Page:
Let us now pause briefly to see what the meaning may be of these inventors and tinkers, certainly major figures in the industrial revolution according to the classic writers on early capitalism Marx and Weber. Both Marx and Weber present vivid portraits of the early capitalist, stressing the motivation of a historically novel character and personality. Though Weber emphasizes religious history where Marx stresses social relationships as the causes of this new personality, both paint quite similar pictures. The new man was a monomaniac in producing for the sake of production, accumulating capital for the sake of accumulation. In this way, Marx emphasized that the capitalist forcibly multiplied society’s productive forces. For Marx of course primitive capital accumulation is a highly immoral procedure. Weber’s description is hardly more flattering. His main stress lay on the anxious treadmill-like behavior of the capitalist in his search for a sign of salvation. That in turn, he declared, was a decayed version of Calvinist predestination, a doctrine whereby a few will be saved, the rest sent to eternal torments. While alive no one can know for sure whether salvation or damnation is the fate to be expected. And for that matter there is nothing one could possibly do even if one did know. (If anyone really did know that salvation awaited him—our problem concerns males—he would have been absolutely unbearably smug instead of disagreeably so, as was often the case.)

The real question here, however, is not how did Marx and Weber explain this behavior, but did the behavior actually exist? Is that the way capitalists, or at least an important segment of them, actually thought and acted? I have found precious few signs of such driven behavior. Such a description fails to make sense of Peter Stubs, Richard Arkwright, Samuel Oldknow, Matthew Boulton, and James Watt, or the contemporary accounts, Andrew Ure, The Philosophy of Manufactures (1835) and Alfred [Kydd] The History of the Factory Movement: From the Tear 1802 to the Enactment of the Ten Hours Bill in 1847 (1857). All the men encountered in these sources were hard workers, but it would be impossible to say that they worked for the sake of work and produced for the sake of production. For that matter it is not easy to discern any common motivation toward work in this collection of national luminaries of the industrial revolution. All tinkered with their machinery to make it more reliable and efficient. All did their best to protect the market for their products, a point that will require more discussion later. These two generalizations are hardly surprising and scarcely suggest the frantic monomania suggested by Marx and Weber.

It is of course hardly likely that Marx and Weber invented their early capitalist out of whole cloth to suit their theoretical preconceptions. Here is one description of late eighteenth-century ironmasters in South Wales that at least brings to mind their model.

There must have been clumps of entrepreneurs like these scattered over much of England (and Scotland) towards the end of the eighteenth century. This evidence does give some support to the classic Marxist-Weberian thesis. Still, their thesis appears quite rhetorically exaggerated.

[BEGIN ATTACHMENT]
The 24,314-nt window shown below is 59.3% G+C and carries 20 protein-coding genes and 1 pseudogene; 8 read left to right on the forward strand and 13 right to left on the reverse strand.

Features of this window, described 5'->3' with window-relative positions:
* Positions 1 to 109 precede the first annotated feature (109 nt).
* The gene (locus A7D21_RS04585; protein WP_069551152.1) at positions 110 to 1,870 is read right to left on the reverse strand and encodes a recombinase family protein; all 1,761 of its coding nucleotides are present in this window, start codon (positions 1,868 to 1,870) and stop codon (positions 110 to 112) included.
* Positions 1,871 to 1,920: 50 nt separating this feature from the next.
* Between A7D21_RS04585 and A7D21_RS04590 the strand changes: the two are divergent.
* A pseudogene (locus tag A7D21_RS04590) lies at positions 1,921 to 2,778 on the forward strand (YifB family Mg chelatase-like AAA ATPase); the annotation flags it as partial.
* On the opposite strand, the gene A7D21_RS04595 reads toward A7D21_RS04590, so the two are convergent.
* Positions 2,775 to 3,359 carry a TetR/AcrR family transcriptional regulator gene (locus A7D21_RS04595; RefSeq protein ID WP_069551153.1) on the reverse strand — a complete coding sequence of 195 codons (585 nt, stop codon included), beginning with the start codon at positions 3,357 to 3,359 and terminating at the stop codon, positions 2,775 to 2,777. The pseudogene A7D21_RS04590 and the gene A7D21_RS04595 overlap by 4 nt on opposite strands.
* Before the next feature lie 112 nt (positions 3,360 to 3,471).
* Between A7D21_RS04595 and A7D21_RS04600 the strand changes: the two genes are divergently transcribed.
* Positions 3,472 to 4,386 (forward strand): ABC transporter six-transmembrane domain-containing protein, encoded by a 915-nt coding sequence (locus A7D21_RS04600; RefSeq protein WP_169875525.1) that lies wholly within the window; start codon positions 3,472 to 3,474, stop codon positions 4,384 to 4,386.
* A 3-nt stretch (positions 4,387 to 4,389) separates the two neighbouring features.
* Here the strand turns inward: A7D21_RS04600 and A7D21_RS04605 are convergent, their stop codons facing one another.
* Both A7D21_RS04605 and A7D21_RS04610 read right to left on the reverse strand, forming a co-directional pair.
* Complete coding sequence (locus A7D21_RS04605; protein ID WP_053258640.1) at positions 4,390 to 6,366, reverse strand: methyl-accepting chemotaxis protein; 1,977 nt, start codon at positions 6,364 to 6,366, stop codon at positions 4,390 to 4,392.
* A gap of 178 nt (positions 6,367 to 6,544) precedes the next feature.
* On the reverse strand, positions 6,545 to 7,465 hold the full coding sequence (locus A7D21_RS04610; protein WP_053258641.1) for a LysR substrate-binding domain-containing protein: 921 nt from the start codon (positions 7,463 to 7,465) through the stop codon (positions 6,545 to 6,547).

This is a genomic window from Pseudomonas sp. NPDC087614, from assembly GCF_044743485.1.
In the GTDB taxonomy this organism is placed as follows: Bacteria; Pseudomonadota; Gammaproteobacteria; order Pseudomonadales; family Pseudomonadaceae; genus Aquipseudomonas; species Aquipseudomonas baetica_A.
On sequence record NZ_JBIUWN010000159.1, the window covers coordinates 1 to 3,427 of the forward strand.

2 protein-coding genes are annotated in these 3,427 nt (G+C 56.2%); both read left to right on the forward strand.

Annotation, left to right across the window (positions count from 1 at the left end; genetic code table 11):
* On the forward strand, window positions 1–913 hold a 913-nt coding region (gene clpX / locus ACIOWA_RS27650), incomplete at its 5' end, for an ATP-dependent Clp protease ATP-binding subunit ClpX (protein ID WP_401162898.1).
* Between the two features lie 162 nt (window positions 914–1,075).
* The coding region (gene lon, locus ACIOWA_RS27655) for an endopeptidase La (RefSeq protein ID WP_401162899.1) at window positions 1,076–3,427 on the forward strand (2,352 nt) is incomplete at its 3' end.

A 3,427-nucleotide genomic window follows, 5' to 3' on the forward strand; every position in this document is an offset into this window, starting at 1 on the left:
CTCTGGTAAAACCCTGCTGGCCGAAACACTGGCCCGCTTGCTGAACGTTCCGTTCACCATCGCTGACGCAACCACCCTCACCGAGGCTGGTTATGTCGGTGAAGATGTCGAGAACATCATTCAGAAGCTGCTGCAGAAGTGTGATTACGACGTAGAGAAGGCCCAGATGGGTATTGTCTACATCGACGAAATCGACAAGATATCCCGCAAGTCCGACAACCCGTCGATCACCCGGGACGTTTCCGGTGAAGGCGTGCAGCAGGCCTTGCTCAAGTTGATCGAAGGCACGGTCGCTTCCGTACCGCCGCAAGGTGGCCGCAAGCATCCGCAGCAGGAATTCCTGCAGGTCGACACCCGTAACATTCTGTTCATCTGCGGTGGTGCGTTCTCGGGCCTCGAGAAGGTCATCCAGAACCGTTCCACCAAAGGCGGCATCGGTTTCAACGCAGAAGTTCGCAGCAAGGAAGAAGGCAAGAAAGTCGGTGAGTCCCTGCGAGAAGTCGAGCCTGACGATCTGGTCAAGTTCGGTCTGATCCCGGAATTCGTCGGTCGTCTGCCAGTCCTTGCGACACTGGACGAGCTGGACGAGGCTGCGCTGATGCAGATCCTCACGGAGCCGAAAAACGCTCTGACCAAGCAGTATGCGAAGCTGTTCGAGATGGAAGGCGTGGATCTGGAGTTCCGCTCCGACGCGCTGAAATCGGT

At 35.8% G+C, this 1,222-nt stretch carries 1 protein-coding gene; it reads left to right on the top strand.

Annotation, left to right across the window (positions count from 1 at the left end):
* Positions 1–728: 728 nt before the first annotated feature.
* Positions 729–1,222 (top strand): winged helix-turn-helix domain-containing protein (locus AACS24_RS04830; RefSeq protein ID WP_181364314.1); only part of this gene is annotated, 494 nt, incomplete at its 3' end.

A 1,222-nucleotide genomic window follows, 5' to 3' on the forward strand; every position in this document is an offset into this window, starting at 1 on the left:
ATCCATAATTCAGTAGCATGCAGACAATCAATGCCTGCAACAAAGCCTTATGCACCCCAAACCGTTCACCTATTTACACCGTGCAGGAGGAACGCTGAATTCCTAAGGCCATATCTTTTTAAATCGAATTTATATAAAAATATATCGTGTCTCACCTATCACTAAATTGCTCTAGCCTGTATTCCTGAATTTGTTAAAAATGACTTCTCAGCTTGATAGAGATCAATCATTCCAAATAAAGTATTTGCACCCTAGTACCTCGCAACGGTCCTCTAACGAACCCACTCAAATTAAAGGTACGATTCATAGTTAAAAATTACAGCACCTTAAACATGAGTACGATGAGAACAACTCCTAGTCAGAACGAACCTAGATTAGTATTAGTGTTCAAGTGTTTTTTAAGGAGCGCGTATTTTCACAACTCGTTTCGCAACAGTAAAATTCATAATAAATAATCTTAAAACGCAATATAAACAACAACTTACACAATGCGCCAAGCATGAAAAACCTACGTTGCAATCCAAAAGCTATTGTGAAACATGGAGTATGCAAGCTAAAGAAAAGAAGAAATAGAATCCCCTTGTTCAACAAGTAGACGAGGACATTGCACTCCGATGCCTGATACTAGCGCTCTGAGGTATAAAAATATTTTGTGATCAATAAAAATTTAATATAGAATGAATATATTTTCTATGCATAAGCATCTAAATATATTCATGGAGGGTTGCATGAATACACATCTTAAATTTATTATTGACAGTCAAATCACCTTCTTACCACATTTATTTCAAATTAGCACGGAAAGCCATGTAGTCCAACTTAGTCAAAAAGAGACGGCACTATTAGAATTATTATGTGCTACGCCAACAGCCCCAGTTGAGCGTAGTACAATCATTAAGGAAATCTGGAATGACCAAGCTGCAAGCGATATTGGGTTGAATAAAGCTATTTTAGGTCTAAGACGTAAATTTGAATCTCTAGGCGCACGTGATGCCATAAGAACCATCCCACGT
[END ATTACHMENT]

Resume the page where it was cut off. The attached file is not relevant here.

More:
So far we have been discussing the moral issues facing those early capitalists whose firms attained or in time would attain national stature. When we look further down the scale at provincial capitalists, we find that economic accumulation definitely was not the central purpose of their lives.

For the provincial capitalist “the purpose of business was not the avid pursuit of profit, but the provision of a “modest competency” so that his family could live in a simple but comfortable way.” A good many men retired from business as soon as they had achieved a “modest competency” in order to enjoy the fruit of years of work.23 Put succinctly, business existed for the sake of the household. In these sober circles the coldblooded pursuit of profit was deeply suspect on moral grounds (Davidoff and Hall, 22).

All the way across the religious spectrum of the day there was agreement “that the home must be the basis for a proper moral order in the amoral world of the market.” Men could work in that amoral world only if women’s moral vigilance at home was able to rescue them. Once again we see here that division of labor by which the specialist in virtue, usually the priest, enables the layman to sin and society to carry on essential tasks. In this case, however, the division of labor is by sex within the household. Ministers also kept a watchful eye on behavior in the home because every “serious Christian” knew that the home was the one place where the moral order could be sustained (Davidoff and Hall, 74, 89). To the extent that this clerical supervision of domesticity prevailed, early nineteenth-century England appears to have been the first land of the Sittenpolizei. Could the reaction against clerical supervision be an important reason for the later remarkable growth of intellectual and political freedom?

Home, then, was the presumed bulwark against the moral and physical threats of ordinary existence. These included those from continuing political unrest, the moral and physical stresses of acute poverty, brutality, threatening sexuality, disease, and death. Even behind the sheltering walls of the home a middle-class individual of say the 1830’s was liable to encounter one or more of these scourges in the course of growing up (Davidoff and Hall, 357). Such evidence arouses the suspicion that home as a moral refuge was in those times more of an ideal than an attainable reality.